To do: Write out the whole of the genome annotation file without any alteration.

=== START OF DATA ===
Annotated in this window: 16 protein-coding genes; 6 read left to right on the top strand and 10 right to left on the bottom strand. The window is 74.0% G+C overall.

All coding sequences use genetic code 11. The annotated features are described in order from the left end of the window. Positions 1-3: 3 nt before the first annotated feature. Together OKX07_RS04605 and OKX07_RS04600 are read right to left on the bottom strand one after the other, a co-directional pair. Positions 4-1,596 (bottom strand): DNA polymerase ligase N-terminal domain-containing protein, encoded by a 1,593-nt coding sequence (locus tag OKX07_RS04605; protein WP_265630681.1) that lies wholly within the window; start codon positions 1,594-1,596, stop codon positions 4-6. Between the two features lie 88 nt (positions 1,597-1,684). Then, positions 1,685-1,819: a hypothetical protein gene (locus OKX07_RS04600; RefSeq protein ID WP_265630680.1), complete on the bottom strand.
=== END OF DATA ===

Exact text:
Annotated in this window: 16 protein-coding genes; 6 read left to right on the top strand and 10 right to left on the bottom strand. The window is 74.0% G+C overall.

All coding sequences use genetic code 11. The annotated features are described in order from the left end of the window. Positions 1-3: 3 nt before the first annotated feature. Together OKX07_RS04605 and OKX07_RS04600 are read right to left on the bottom strand one after the other, a co-directional pair. Positions 4-1,596 (bottom strand): DNA polymerase ligase N-terminal domain-containing protein, encoded by a 1,593-nt coding sequence (locus tag OKX07_RS04605; protein WP_265630681.1) that lies wholly within the window; start codon positions 1,594-1,596, stop codon positions 4-6. Between the two features lie 88 nt (positions 1,597-1,684). Then, positions 1,685-1,819: a hypothetical protein gene (locus OKX07_RS04600; RefSeq protein ID WP_265630680.1), complete on the bottom strand.